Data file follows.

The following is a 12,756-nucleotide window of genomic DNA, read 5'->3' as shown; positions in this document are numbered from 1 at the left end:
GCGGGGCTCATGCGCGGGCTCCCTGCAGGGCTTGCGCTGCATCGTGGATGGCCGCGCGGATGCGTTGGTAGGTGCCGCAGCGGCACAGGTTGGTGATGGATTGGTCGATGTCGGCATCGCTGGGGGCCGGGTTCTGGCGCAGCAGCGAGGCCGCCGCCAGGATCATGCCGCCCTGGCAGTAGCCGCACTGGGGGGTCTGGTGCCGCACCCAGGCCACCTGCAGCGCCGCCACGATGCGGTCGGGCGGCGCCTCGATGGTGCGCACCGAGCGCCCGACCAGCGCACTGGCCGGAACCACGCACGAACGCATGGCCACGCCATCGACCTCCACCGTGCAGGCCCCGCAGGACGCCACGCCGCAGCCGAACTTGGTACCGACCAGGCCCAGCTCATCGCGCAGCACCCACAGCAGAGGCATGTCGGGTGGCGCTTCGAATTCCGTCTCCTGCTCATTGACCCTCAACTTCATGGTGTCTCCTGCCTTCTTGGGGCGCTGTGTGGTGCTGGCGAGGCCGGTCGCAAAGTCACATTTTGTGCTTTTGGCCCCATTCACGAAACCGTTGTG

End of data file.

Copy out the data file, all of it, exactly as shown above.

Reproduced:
The following is a 12,756-nucleotide window of genomic DNA, read 5'->3' as shown; positions in this document are numbered from 1 at the left end:
GCGGGGCTCATGCGCGGGCTCCCTGCAGGGCTTGCGCTGCATCGTGGATGGCCGCGCGGATGCGTTGGTAGGTGCCGCAGCGGCACAGGTTGGTGATGGATTGGTCGATGTCGGCATCGCTGGGGGCCGGGTTCTGGCGCAGCAGCGAGGCCGCCGCCAGGATCATGCCGCCCTGGCAGTAGCCGCACTGGGGGGTCTGGTGCCGCACCCAGGCCACCTGCAGCGCCGCCACGATGCGGTCGGGCGGCGCCTCGATGGTGCGCACCGAGCGCCCGACCAGCGCACTGGCCGGAACCACGCACGAACGCATGGCCACGCCATCGACCTCCACCGTGCAGGCCCCGCAGGACGCCACGCCGCAGCCGAACTTGGTACCGACCAGGCCCAGCTCATCGCGCAGCACCCACAGCAGAGGCATGTCGGGTGGCGCTTCGAATTCCGTCTCCTGCTCATTGACCCTCAACTTCATGGTGTCTCCTGCCTTCTTGGGGCGCTGTGTGGTGCTGGCGAGGCCGGTCGCAAAGTCACATTTTGTGCTTTTGGCCCCATTCACGAAACCGTTGTG